News & Insights

Home » News & Insights » Silicon Valley’s moves to NYC and REIT trouble in the Golden State

Silicon Valley’s moves to NYC and REIT trouble in the Golden State

Finance and Securities, NYC, Other, Real Estate Developments

In a move that had already been widely telegraphed, Facebook confirmed that it will lease 1.5 million square feet of office space in the Hudson Yards development across three different buildings, equivalent to approximately 30 floors. The company already leases just over a million square feet across two other locations in Manhattan, and spokespeople for Facebook have yet to confirm how many total employees will work across the New York offices, although an increase of the existing number of workers is all but certain. [1]

Across the East River in Queens, Long Island City continues to see rapid development and price increases for real estate despite the back and forth between the city and Amazon over the location’s future as a major site of offices for the tech giant. Observers note the neighborhood was already seeing major investment and changes prior to Amazon’s announcement, and that such investment continued more or less unabated after the mooted project was shelved. Regardless of whether or not Amazon eventually makes a move to the area, developers and zoning authorities remain locked in conflicts over the extent and character of ongoing redevelopments. [2]

Finally, The Real Deal reported last month that one of the major losers from the flurry of changes to rent laws in California as well as New York have been REITs, or real estate investment trusts. These firms, which bundle up ownership of commercial and/or residential real estate, face rent control and fee limits as a threat to the core of their business model, where the ability to generate returns could very well be hamstrung by limits to annual increases. One large firm, Equity Residential, estimates that 70 percent of its portfolio is subject to California’s new cap. How this will affect investment patterns and the shape of the broader market remains to be seen, although as we have noted further legal protections for tenants appear more likely than not given the national zeitgeist. [3]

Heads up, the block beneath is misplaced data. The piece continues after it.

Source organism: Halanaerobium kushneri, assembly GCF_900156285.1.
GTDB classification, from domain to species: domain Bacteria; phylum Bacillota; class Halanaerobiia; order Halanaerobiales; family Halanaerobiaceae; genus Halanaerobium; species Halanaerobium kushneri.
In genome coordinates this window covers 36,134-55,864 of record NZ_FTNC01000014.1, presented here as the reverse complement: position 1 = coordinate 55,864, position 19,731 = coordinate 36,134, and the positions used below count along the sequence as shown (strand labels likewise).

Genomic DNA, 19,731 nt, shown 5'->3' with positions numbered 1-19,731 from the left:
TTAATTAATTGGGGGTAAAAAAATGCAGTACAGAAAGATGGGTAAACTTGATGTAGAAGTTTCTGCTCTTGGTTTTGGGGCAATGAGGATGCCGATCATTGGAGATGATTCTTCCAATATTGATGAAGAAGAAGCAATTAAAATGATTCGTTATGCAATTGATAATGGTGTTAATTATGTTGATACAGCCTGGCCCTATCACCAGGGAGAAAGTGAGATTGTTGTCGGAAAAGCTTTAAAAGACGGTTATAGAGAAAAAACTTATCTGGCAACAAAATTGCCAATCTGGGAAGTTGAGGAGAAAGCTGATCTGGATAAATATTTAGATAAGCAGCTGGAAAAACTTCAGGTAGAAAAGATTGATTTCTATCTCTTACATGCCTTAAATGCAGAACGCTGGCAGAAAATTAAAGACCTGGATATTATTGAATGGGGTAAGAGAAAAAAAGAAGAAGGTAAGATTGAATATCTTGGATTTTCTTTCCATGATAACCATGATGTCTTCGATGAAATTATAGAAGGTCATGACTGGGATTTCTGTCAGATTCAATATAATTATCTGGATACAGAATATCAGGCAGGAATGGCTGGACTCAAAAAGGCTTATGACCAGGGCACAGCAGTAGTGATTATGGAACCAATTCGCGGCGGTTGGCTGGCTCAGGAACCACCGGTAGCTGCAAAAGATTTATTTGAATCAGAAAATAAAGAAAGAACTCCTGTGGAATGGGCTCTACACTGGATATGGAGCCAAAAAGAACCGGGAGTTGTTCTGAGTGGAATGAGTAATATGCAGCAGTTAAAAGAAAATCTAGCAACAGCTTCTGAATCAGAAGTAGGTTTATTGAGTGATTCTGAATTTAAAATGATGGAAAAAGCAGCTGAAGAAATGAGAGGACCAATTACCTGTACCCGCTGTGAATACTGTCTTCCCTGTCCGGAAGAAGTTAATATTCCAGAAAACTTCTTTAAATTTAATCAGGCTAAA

[1] Chung, J. (November 2019) Facebook Will Lease 1.5 Million Square Feet At Hudson Yards from Gothamist Accessed November 15 2019

[2] Plitt, A. (November 2019) The state of Long Island City real estate, one year after Amazon from Curbed NY Accessed November 15 2019

[3] Kromrei, G. (October 2019) Equity Residential decries rent control’s “chilling effect” on development from The Real Deal Accessed November 15 2019

Recent Posts

Impact of Shorter COVID-19 Quarantine on Workplaces

On Monday, the CDC announced changes to its recommended isolation and quarantine time from 10 days to 5 days for asymptomatic people with COVID-19. They recommend that people leaving isolation after 5 days continue to wear a mask for the following 5 days. The CDC also...

Restaurants Sue Over Vaccine Mandate

Restaurant operators sued Mayor Bill de Blasio and New York City over Key to NYC, the new indoor vaccine mandate program, on August 17-the same day the mandate went into effect. A group of restaurants in Staten Island, through the Independent Restaurant Owners...

Financial Regulators’ New Target: Social Media Influencers and SPACs

The Financial Industry Regulatory Authority (“FINRA”) will conduct three new regulatory sweeps in an effort to combat various activities causing extreme fluctuations in the financial markets. FINRA has chosen to target special purpose acquisition companies (“SPACs”),...

Does WARN Apply to Virus Closures?

Enterprise, in Benson et al. v. Enterprise Leasing Co. of Florida LLC et al., has tried to argue that the Worker Adjustment and Retraining Notification Act (“WARN”), through its natural disaster exception, does not apply to closures caused by COVID-19. Two Florida...